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“Cold Weather” Scavenger Hunt Finds a New Audience

"Cold Weather" Scavenger Hunt Finds a New Audience

Stylish raindrop graphics dominate the poster for Aaron Katz’s new film, “Cold Weather,” which opened at IFC Center February 4. The one-sheet also served as an apt advertisement for the neighborhood’s February 5 “Cold Weather” scavenger hunt, in which 130 people made their way through the Greenwich Village wet on a series of clue-finding missions designed by scavenger-hunt sightseeing company Stray Boots. For the winner, Katz would present a pair of IFC Center Cineaste Membership Passes.

“I would give (Brigade Marketing founder) Adam Kersh most of the credit. It was his idea,” said Ryan Werner, VP marketing for IFC Entertainment. “We liked the idea because it had a DIY aesthetic to it and felt very much in the spirit of the movie and a way to get people involved besides going to see the movie, besides going to a promo screening.”

“Cold Weather,” which premiered at the 2010 South by Southwest Film Festival, tells the story of Doug (Cris Lankenau), a college dropout who moves back to Portland to live with his sister, Gail (Trieste Kelly Dunn). The siblings bond as they attempt to find Doug’s missing ex-girlfriend. Using the skills he learned from Sherlock Holmes novels, Doug, Gail and their friend Carlos (Raul Castillo) embark on a hunt of their own to get to the bottom of the mystery.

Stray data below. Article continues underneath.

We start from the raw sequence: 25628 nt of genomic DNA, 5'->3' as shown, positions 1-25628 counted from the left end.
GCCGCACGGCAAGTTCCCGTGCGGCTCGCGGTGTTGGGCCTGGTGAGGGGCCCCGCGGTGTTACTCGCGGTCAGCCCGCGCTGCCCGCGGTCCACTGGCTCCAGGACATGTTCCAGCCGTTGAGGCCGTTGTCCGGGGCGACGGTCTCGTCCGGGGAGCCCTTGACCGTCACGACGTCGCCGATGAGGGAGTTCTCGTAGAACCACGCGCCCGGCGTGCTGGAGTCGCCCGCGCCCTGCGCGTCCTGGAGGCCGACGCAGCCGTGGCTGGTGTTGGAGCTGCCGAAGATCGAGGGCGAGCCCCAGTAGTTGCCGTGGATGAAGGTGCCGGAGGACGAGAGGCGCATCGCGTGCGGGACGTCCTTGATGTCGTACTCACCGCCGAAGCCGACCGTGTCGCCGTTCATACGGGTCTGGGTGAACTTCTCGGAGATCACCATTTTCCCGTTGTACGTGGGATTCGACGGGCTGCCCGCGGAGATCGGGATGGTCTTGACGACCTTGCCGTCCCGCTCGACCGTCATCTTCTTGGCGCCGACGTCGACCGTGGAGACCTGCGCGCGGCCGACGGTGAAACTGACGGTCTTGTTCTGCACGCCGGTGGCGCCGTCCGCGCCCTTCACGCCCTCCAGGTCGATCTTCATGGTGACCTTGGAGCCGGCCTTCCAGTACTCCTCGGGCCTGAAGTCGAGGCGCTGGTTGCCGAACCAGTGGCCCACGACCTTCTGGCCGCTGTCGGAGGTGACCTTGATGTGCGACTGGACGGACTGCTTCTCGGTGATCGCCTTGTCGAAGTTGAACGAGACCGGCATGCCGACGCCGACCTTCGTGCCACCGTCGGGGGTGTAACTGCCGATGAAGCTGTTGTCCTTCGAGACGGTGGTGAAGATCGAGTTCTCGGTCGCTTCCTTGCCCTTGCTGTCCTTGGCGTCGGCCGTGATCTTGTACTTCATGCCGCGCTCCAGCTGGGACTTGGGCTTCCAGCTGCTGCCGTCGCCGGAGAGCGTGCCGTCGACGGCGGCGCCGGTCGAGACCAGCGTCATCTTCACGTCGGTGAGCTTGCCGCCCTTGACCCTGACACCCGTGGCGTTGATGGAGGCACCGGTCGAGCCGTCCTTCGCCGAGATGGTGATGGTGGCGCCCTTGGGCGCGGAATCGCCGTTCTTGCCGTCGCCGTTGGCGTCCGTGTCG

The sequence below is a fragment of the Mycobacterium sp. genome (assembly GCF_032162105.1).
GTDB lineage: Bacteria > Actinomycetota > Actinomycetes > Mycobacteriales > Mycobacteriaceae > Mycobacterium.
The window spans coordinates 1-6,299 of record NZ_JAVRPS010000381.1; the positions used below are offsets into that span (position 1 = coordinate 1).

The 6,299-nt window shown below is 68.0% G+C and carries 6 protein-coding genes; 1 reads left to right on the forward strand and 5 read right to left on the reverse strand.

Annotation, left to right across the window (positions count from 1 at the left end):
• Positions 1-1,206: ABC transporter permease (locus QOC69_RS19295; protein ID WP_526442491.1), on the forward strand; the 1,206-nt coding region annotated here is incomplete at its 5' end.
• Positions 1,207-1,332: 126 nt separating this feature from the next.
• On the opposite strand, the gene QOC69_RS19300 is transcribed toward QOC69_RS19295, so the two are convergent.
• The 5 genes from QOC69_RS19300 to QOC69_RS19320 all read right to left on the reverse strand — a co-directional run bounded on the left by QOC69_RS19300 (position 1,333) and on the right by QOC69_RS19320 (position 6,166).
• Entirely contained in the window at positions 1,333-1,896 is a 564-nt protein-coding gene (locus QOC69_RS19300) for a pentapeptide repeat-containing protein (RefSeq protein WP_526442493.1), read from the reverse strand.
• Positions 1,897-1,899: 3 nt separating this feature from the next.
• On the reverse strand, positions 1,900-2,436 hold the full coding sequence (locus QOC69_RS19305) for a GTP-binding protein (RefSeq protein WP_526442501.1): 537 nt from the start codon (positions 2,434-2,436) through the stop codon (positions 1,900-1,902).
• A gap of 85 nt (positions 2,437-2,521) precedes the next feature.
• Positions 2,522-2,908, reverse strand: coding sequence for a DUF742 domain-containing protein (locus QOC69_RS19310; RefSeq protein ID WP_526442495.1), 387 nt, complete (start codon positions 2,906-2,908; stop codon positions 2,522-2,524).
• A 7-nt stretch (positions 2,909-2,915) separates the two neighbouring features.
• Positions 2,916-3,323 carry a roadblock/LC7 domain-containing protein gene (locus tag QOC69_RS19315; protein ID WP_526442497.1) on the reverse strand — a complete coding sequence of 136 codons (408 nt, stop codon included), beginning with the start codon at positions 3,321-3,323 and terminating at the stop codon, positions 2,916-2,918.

Danielle Thomson, a self-proclaimed veteran of New York City scavenger hunts, said the hunt drew her to the film. “I had seen the film listed as being currently in theaters, and had even taken a look at the summary, but it was not until the film was linked to this scavenger hunt that I fully engaged with the notion that it was a mystery,” she said. “In all honesty, this event was so much more effective in bringing me to see a film that I would otherwise not have been engaged with.”

Scavenger Jennifer Drake, who’s also the fiancee of Spout blogger Christopher Campbell, said she appreciated that the marketing stunt felt like it had a connection to the film. “I enjoyed the fact that it wasn’t just about running all over the city and, say, snagging a ‘We Are Happy To Serve You’ coffee cup or being photographed wearing a Statue of Liberty foam hat. The riddle-solving and code-cracking made it challenging and entertaining. I’d have to admit, however, that the rainy, frigid weather was no fun. I’d rather participate on a beautiful, sunny day.”

Werner noted that marketing strategies such as this one work best on a case by case by case basis. “We also had a screening at the Rerun Theater where brothers and sisters if they came together in the spirit of the movie could get half-price drinks” he said. “You take movies one by one and try to kind of tailor them to the movie.”

It’s hard to measure how the cold, rainy afternoon of running around Greenwich Village impacted the film’s box office, which earned a solid $15,100 in its opening weekend at a single New York City screen. However, the Saturday evening audience included many still clutching damp city maps and wet gloves.

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